New research finds that 44% of Asian employees are stressed in everyday life - here’s why risk managers should care

Stress is a critical issue for employees in Asia, while the protection gap is widening among low-paid workers, caregivers and women.

In fact, an alarming 44% of Asian employees report feeling stressed in their everyday life, according to Mercer Marsh Benefits’ 2023 Health on Demand report, which surveyed more than 5,200 workers.

mental health, homeworking

Over half (55%) of the respondents cited work pressures as their top burnout factor, followed by poor leadership (39%) and job security (37%).

Within the region, Hong Kong employees (55%) felt the most stressed, while Indonesian employees (26%) were least stressed.

The ongoing macroeconomic, environmental and political crises have also affected employees’ overall well-being and work performance.

The ‘pandemic’ continues to be the top concern for most employees in Asia, as opposed to ‘economic downturn’, which is most worrying for global respondents.

What does it mean for risk managers?

The report affirms the positive correlation between offering more benefits and employee satisfaction.

Results show that employees who receive 10 or more benefits are more likely to believe their employer cares about their health and well-being, less likely to quit their jobs, and more confident they can afford healthcare.

”HR and Risk Managers have to reassess the relevance and value of their benefits and look for innovative ways to help their employees thrive”

While 71% of employees in Asia feel that their employers care about their health and well-being, only 64% say the benefits they receive meet their needs.

HR and Risk Managers have to reassess the relevance and value of their benefits and look for innovative ways to help their employees thrive and perform at their best.

Thinking about caregivers

Approximately 76% of employees in Asia are caregivers for their family or friends, so it is not a surprise that benefits like work flexibility, leave and time-off, as well as subsidised caregiving benefits are most valued.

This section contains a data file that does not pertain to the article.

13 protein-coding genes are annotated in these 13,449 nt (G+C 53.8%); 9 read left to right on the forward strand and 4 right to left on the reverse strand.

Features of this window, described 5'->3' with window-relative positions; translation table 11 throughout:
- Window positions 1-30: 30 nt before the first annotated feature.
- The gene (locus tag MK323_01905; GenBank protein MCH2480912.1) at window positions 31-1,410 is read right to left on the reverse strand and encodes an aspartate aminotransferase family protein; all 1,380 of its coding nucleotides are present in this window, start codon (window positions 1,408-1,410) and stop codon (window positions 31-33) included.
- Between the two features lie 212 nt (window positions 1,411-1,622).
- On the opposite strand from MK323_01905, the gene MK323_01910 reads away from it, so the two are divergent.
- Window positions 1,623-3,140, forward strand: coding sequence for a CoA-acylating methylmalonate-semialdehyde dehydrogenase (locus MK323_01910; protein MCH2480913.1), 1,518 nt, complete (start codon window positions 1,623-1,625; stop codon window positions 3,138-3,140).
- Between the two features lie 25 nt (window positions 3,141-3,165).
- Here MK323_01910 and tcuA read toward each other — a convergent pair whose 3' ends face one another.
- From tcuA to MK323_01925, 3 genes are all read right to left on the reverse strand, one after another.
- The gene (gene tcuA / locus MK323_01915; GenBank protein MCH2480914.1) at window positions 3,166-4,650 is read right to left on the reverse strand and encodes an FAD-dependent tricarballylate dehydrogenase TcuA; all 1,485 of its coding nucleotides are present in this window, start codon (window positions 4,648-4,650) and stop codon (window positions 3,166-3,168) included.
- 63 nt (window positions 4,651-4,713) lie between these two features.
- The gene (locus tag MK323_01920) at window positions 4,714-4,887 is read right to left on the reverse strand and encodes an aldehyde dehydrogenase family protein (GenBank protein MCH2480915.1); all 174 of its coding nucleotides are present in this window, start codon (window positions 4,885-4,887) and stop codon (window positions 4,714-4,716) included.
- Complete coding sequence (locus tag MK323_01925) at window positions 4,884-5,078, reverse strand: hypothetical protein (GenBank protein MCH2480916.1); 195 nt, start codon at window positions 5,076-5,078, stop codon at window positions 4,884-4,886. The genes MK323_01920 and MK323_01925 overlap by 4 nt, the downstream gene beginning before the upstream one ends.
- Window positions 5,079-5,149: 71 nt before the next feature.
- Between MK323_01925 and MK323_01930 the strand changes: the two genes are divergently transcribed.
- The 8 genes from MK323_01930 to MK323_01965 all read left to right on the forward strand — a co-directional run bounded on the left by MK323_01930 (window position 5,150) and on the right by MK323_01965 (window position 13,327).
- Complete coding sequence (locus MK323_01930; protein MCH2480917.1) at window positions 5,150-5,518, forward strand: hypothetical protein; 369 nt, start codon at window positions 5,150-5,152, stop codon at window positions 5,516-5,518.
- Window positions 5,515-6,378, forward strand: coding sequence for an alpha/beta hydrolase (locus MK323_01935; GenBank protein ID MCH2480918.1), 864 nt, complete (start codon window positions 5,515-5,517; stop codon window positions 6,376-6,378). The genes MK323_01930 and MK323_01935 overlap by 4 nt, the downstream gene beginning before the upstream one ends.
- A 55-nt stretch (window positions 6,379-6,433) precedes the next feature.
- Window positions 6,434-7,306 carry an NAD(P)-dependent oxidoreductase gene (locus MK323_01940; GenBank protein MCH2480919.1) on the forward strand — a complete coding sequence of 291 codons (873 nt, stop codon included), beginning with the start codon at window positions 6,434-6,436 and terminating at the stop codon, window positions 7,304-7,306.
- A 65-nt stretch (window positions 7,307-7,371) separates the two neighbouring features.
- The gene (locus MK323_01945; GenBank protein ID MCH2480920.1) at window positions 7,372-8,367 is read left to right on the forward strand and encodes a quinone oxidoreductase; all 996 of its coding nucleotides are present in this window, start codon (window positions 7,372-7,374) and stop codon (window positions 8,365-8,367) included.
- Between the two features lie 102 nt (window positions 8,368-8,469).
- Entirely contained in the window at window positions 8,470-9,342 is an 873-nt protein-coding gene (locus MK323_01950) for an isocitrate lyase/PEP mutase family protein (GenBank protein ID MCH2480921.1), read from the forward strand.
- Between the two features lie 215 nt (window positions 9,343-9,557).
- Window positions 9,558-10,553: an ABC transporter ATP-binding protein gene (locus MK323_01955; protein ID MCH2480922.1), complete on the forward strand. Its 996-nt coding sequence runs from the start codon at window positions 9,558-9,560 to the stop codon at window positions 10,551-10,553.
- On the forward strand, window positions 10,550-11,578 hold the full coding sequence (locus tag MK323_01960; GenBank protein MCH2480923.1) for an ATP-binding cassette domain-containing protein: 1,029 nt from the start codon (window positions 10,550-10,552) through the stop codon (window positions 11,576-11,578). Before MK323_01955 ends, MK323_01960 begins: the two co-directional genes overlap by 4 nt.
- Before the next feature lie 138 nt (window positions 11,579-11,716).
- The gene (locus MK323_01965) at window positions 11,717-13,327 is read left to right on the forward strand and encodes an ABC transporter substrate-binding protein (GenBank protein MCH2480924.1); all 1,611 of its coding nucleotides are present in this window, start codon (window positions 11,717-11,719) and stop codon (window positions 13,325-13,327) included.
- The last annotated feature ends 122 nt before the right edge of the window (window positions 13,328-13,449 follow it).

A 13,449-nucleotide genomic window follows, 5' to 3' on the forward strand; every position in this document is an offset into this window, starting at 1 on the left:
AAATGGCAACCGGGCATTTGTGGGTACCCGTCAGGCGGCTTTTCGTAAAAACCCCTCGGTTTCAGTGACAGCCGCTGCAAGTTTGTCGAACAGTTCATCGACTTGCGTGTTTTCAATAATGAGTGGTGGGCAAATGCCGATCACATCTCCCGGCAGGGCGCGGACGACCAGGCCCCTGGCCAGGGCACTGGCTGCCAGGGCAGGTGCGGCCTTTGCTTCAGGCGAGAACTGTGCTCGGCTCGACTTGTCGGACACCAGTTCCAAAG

The report, however, has revealed a significant protection gap among caregivers in the workforce, with 37% reporting that their medical expenses have caused financial hardship for them or their family, more than double that of non-caregivers (15%).

The findings also suggest that the majority of employees who take care of both children and ageing parents do not receive caregiving benefits, with only 30% and 33% receiving them for children and adults respectively.

Equalty of benefits provision

The report has also brought to light the struggles faced by low-income employees or part-time workers in Asia, with almost half (49%) of them not given access to medical coverage through their employers.

As a result, nearly one in three (31%) employees with below-median income are not confident that they can afford necessary healthcare.

Given the cost of living crisis, and lack of national healthcare plans in some countries in Asia, it is necessary to educate early entrants to the workplace, also known as Gen Z workers, women and young parents about financial planning to support their healthcare expenses.

How to tackle the threats

Addressing burnout starts with ensuring psychological safety in the workplace.

Leading employers are tackling the underlying causes of workplace stress as part of a comprehensive and inclusive benefits strategy.

This includes tactics such as reviewing job design and supervisor competencies, setting reasonable expectations, creating a culture of belonging and inclusive decision-making, and offering benefits such as mental health treatment and even training to address mental health challenges.

Improving employees’ mental health requires innovative benefits and solutions.

“Addressing healthcare inequality to reduce household out-of-pocket healthcare expenditure requires a multi-stakeholder approach”

In Asia, targeted services for youth mental health (46%), insurance or programs to reduce cost of mental health treatment (42%), as well as virtual counselling with a therapist (42%) were identified as the benefits that employees would find most helpful.

Reproductive health benefits are also valued by many employees in Asia.

48% of employees in Asia find preventive cancer screenings helpful for them or their family but only 29% have access to this benefit. Other benefits like menopause support (21%), contraception access (22%) and fertility support (20%) are also lacking.

Joan Collar, Asia and Pacific regional leader, Mercer Marsh Benefits said: ”Addressing healthcare inequality to reduce household out-of-pocket healthcare expenditure requires a multi-stakeholder approach in which employers play an important role.

”It is equally important for companies to invest in the People Risk aspects of their business”

“We urge employers to consider ‘Flipping the Benefits Pyramid’ – review the viability, applicability, accessibility of benefits across demograpics and income levels, and evaluate how best to develop a more inclusive health and benefits strategy to support the whole workforce.”

“The findings remind us that health risks remain top of mind for employees in this region.

”While companies now focus on the recovery of their business in a post-pandemic world, it is equally important to invest in the People Risk aspects of their business, and not neglect the well-being of employees and their families.

”By offering comprehensive yet relevant benefits, employees will have the peace of mind to afford healthcare costs for themselves and their family, and still thrive at work and beyond.”